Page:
4 Min Read
- What Do Victims Of Verbal Emotional Abuse Look Like?
- What You Should Do If You're Being Verbally Emotionally Abused
- What To Take Away
- Comments (65+)
Wondering what verbal emotional abuse looks like?
Let's start with what it feels like. Verbal emotional abuse feels like getting punched and hugged at the same time.
When you love someone and feel like they love you too, it’s hard to imagine that they could, or would, do anything deliberately to hurt you. Even when they do hurt you it’s easy to explain away their actions with, “he didn’t mean it” or “she was just angry.”
So, admitting that what a person you love is doing to you is verbally and emotionally abusive can be really difficult.
Verbal emotional abuse can also be especially difficult to recognize when you're in the middle of it.
Often a verbal abuser will make it seem like they care for you at the same time they're hurting you deeply.
The wounds from being verbally abused aren’t obvious either, unlike those from being physically abused. They’re subtle, internal wounds, tearing apart your self-esteem and self-identity.
Often victims will blame themselves, believing they’ve done something wrong or caused the abuser to act this way. And abusers will work hard to promote that belief, saying things like,
- “If you hadn’t...”
- “You should never have...”
- “You made me..”
After all, they love you, right?
That’s not love – that’s them . . .
- Blaming you for their behavior
- Denying their own responsibility
- Justifying bad behavior
What Do Victims Of Verbal Emotional Abuse Look Like?
The image of someone being yelled at and told how worthless they are may bring to mind a cowering woman with no self-confidence.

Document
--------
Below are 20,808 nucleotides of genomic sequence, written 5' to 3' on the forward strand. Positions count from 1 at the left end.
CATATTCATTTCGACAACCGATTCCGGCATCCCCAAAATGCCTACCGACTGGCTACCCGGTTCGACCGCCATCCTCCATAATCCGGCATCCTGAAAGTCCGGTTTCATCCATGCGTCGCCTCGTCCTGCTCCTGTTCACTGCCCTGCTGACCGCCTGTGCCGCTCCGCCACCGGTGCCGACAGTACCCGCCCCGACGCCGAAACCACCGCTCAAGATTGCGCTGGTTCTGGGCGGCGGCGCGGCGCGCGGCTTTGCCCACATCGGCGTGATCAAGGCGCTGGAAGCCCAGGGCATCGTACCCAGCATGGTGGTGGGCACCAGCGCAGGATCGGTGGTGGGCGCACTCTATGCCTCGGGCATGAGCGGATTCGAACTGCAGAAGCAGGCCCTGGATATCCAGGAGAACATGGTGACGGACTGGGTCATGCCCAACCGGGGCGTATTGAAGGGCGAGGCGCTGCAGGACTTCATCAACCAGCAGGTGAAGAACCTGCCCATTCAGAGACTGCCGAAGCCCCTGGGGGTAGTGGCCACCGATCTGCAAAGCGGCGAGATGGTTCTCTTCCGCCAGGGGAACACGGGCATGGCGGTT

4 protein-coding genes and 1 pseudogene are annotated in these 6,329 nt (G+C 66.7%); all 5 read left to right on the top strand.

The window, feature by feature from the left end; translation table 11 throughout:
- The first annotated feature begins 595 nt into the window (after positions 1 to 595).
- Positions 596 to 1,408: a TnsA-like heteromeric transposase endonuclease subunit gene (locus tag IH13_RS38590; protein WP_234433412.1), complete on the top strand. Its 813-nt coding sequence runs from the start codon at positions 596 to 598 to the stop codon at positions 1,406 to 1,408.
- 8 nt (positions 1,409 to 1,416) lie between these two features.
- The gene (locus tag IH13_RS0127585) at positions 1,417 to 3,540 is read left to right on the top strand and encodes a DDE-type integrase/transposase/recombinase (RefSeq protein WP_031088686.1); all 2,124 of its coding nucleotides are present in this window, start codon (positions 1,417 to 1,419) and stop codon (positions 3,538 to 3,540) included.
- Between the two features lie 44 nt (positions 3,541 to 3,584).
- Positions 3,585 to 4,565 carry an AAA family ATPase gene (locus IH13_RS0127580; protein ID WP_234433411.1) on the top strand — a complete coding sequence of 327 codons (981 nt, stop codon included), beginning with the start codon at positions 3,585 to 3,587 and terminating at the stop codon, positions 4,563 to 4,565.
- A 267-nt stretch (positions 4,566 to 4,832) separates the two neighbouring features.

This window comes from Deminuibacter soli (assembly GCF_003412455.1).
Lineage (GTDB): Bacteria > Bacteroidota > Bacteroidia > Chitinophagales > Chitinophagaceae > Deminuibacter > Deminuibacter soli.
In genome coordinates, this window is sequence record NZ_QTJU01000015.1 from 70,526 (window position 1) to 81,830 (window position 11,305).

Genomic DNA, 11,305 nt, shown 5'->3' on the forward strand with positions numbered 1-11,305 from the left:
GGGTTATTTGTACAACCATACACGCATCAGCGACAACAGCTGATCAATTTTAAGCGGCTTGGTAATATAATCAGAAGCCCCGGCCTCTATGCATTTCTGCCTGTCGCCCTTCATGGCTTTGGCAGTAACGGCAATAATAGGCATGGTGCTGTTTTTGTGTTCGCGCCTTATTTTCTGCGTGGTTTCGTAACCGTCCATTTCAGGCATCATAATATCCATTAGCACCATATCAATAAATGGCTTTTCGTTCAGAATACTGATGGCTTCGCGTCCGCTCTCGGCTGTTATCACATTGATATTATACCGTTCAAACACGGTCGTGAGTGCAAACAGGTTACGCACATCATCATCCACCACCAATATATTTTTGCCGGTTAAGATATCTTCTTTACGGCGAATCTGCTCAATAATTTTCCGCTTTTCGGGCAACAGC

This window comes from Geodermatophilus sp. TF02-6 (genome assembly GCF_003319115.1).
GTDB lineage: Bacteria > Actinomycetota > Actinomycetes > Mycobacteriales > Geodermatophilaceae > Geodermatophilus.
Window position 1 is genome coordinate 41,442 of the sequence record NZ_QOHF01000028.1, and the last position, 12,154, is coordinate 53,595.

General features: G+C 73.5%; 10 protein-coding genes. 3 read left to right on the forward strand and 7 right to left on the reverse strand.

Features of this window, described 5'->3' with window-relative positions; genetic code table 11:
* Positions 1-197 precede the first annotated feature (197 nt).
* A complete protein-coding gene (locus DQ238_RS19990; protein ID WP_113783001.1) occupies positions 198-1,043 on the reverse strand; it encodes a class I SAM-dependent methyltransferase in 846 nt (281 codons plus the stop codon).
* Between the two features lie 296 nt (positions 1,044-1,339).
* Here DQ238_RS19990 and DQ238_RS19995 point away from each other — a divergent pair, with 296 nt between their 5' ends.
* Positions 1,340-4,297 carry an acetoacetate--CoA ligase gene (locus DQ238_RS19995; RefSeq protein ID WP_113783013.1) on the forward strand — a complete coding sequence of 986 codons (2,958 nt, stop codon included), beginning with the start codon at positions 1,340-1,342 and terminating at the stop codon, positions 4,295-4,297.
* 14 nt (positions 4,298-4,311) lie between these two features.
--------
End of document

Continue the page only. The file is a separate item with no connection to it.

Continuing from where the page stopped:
The truth is that victims of verbal emotional abuse come in all forms.
- Accomplished and professional women
- Successful men
- The “I can do everything and still look good” stay-at-home mom
- The masculine and “in-charge” man
and everyone in-between can be victimized this way.
The common denominator is that the abuser is someone they love, and they believe loves them too.
Take a look at what some victims of verbal emotional abuse have to say.
Does any of this sound familiar?
- "I am in a verbally abusive relationship with my husband. I am called stupid, dumb etc...he even tells me I'm stupid for being with him. . . My self esteem is in the gutter."
- "My boyfriend always said it was my fault he called me a names. I shouldn't have been late, because he had prepared dinner. . . I BELIEVED him. . . The abuse happens after they have you believe in them. They make you actually think, it's your fault they can't control yourself. I was brainwashed into thinking I'm fat, unattractive, nobody would want me while he was going to go on living his rocking life."
- "The first time he made me cry he felt so bad I thought it would get better. But it never did. I am called all sorts of names, told to shut the f*** up, that he doesn't want to look at my stupid face. I never get an apology or if I do it's "I'm sorry but really this is your fault."
- "I have been with my husband for 16 years now and the last 10 years have been hell. I never do anything right in his opinion. The food is never good enough, the house never clean enough. I'm not thin enough. He calls me fat and bitch in front of our children and now my little boy has started calling me fat. How am I suppose to react to that? He tells me I am worthless. He will not give me money when I need it. He tells me I don't pay the bills so why should he give me anything? I don't know what to do. I am so lost and alone."